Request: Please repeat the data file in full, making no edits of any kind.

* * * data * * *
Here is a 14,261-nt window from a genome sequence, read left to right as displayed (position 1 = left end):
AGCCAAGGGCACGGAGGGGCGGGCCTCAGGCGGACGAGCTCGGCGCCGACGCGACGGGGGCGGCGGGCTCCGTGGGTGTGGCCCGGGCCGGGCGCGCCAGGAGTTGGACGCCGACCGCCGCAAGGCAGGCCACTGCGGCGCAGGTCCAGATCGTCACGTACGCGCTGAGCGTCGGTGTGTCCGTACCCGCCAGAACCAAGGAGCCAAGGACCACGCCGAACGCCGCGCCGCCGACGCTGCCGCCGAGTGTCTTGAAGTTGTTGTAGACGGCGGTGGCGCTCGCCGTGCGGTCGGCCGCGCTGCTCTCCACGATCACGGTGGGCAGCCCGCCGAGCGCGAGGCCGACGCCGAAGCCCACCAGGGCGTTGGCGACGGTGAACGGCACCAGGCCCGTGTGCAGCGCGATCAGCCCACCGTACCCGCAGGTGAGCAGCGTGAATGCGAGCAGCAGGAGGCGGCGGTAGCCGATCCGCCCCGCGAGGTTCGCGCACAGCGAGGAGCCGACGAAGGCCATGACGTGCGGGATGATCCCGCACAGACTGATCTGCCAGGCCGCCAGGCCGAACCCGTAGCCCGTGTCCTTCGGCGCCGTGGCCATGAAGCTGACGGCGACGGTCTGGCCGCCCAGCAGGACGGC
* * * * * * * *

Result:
Here is a 14,261-nt window from a genome sequence, read left to right as displayed (position 1 = left end):
AGCCAAGGGCACGGAGGGGCGGGCCTCAGGCGGACGAGCTCGGCGCCGACGCGACGGGGGCGGCGGGCTCCGTGGGTGTGGCCCGGGCCGGGCGCGCCAGGAGTTGGACGCCGACCGCCGCAAGGCAGGCCACTGCGGCGCAGGTCCAGATCGTCACGTACGCGCTGAGCGTCGGTGTGTCCGTACCCGCCAGAACCAAGGAGCCAAGGACCACGCCGAACGCCGCGCCGCCGACGCTGCCGCCGAGTGTCTTGAAGTTGTTGTAGACGGCGGTGGCGCTCGCCGTGCGGTCGGCCGCGCTGCTCTCCACGATCACGGTGGGCAGCCCGCCGAGCGCGAGGCCGACGCCGAAGCCCACCAGGGCGTTGGCGACGGTGAACGGCACCAGGCCCGTGTGCAGCGCGATCAGCCCACCGTACCCGCAGGTGAGCAGCGTGAATGCGAGCAGCAGGAGGCGGCGGTAGCCGATCCGCCCCGCGAGGTTCGCGCACAGCGAGGAGCCGACGAAGGCCATGACGTGCGGGATGATCCCGCACAGACTGATCTGCCAGGCCGCCAGGCCGAACCCGTAGCCCGTGTCCTTCGGCGCCGTGGCCATGAAGCTGACGGCGACGGTCTGGCCGCCCAGCAGGACGGC